There’s More to Gold Lightan than Killer Dolphins, Sexy Robots and Weird Fights.
There is something very interesting about Gold Lightan; it is a series that has clear past precedent and many, many interesting future derivatives and yet at the same time feels very much its own thing and quite unlike the competition. It aired in 1981, by which point Super Sentai had already started using giant robots (with Battle Fever J in 1979 and Denjiman in 1980). This is worth noting because the episode to episode plotting of Gold Lightan is strongly reminiscent of super sentai – and in turn it feels equally like a predecessor to 1982’s Space Sheriff Gavan in how strange the villains’ methods are.
The setup of Gold Lightan feels very modern for a 1981 series; there are a group of children who have no real super powers but who are the ground-level heroes of the series, there is no real authority figure controlling or supervising their heroism, and the robot team are all sentient and largely independent of the children. The tone is generally quite reminiscent of the 1990s Brave series – there is not even the sense that adults are much involved in the fights for the first twenty episodes of the show, this is a series for children about children. Adults exist to be victims of the week when they do matter in an episode, but mostly the focus is on the energy and freedom of youth. So each episode features the villains coming up with some kind of impractical plan that either targets the children directly, or affects their lives in some way that has a suitable message to share about trusting each other or conservationism or anything else really, the kids fighting it however they can and then the robot turning up to fight the enemy robot.
It’s both an extremely unremarkable structure when looked at in such terms, and yet also feels much more energetic when there isn’t a super science lab or a team leading authority figure to bounce off each week. Simply removing that – making the main adult authority figure just a slightly inept but enthusiastic youth club organiser who gets caught up in the action but isn’t really a commander – shuts off a lot of the more tedious stock plots of super robot anime and fits what feels like the big theme of the series. This is that young people are generally enthusiastic, well-meaning, courageous and curious, which are all good traits to have. Go out during the day, have exciting adventures, befriend a giant robot, then come home to a good family dinner, do your homework and healthy socialising with your friends. Such an idealised vision of childhood makes the series feel a lot more homely and less epic, which is really a strength of it. There’s a similar sense of community and family in much later child-led super robot series – a good example is Raijin-Oh, although that’s about a piloted robot, or Gear Fighter Dendoh, which has a much more traditional secret base and scientific-military command structure. Not many super robot shows have quite the same romanticised “we went out on our bikes all day” love of childhood freedom as Gold Lightan, or at least they temper it with the action part being the imposition of structure and responsibility.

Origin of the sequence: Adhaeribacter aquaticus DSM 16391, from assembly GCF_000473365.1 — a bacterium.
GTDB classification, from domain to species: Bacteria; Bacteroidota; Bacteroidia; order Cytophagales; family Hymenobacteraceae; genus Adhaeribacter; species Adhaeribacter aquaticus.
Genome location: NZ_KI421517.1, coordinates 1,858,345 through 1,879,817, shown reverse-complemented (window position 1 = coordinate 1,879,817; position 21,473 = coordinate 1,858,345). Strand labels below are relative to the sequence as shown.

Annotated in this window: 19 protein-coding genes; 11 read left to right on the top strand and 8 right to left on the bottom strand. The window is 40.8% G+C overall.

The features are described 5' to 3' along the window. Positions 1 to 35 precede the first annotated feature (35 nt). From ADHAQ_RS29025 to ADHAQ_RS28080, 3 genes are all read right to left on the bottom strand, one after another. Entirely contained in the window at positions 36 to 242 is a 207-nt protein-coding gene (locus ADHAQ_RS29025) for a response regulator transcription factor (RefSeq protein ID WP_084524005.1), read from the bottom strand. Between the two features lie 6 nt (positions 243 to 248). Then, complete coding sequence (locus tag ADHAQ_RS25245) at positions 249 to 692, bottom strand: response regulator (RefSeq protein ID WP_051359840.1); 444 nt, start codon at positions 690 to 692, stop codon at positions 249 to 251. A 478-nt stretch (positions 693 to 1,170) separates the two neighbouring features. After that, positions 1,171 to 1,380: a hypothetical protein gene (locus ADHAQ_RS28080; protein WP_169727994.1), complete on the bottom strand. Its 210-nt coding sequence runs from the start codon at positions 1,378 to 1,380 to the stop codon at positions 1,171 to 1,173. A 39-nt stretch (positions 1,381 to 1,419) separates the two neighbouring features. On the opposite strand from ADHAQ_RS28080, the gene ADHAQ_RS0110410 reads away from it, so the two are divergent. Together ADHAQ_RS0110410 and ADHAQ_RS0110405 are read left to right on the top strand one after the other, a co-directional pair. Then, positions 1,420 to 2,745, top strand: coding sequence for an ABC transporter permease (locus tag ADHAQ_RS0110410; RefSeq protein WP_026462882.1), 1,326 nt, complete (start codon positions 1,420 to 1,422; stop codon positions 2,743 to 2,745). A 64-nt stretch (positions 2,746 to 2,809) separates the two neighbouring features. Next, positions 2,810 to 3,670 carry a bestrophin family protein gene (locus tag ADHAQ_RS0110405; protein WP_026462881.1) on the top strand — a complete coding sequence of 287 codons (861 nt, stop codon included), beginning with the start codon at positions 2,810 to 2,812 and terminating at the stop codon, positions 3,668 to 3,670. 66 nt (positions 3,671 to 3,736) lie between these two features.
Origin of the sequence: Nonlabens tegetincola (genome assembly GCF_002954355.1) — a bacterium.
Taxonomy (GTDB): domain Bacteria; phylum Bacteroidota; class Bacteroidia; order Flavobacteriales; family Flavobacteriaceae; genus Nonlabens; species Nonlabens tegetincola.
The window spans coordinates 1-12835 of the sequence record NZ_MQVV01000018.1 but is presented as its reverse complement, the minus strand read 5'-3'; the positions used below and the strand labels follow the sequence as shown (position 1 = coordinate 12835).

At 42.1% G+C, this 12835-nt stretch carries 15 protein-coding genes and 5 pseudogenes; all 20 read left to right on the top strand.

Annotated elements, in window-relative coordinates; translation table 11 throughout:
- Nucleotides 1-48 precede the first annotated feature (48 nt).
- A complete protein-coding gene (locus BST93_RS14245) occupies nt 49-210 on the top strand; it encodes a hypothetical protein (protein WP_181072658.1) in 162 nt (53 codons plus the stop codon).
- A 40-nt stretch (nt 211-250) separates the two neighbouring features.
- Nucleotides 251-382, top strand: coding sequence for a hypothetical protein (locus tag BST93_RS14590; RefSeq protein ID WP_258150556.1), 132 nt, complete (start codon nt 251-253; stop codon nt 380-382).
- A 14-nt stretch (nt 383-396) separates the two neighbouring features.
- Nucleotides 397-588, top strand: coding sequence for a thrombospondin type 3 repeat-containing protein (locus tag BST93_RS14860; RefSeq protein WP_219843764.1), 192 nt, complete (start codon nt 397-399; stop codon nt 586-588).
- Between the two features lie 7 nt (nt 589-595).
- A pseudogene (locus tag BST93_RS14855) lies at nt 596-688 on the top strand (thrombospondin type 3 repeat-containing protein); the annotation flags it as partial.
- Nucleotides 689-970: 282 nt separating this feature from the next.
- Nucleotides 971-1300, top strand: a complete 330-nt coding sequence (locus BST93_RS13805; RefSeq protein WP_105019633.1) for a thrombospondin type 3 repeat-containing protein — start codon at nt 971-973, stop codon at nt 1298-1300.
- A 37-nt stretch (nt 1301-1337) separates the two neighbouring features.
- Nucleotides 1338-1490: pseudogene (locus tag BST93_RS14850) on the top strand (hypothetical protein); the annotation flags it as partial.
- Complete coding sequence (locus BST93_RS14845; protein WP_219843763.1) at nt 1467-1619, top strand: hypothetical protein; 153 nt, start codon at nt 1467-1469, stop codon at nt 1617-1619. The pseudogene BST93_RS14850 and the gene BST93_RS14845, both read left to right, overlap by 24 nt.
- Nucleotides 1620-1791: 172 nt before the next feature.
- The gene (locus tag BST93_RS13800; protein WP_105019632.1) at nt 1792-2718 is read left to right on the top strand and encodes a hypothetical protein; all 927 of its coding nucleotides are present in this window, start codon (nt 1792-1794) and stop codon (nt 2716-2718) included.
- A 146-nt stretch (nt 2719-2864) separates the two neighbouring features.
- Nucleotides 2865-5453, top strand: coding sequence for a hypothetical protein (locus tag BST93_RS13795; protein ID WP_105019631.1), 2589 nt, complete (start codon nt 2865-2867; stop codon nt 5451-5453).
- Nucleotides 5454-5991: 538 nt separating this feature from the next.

And as a result the series can go in all sorts of directions on episode plots, being lightly socially conscious, heartwarming, and perilous when needed. A good way to put it is it’s an archetypal family show – a little bit of a lot of things wrapped up in some genuinely wholesome characterisation. Children can bicker and fall out and might be annoying or narrow-minded but at the same time they’ll get their act together and do good – and they don’t necessarily need an adult to make them do it, and the best adults are the ones who are a listening ear and supportive senior figure.
With the amount of robot anime I’ve watched I’ve seen, it feels like, every stock episode possible in numerous permutations. This is both a tempering factor in talking about the genre as I’m less likely to say something is uniquely wacky or out there when probably it’s been done in half a dozen super sentai series and three or four super robot shows, but also something that focuses my criticism of the genre to thinking about why some series stand out and some are tedious. A good show can’t just have stupid impractical plans and silly situations, it can’t just have good action. It needs energy to it, a sense of something more than going through the motions, and that energy often comes from what the series does differently. In Gold Lightan’s case it’s the fact it’s a show about the good times the kids have with their friends (where sometimes a robot turns up).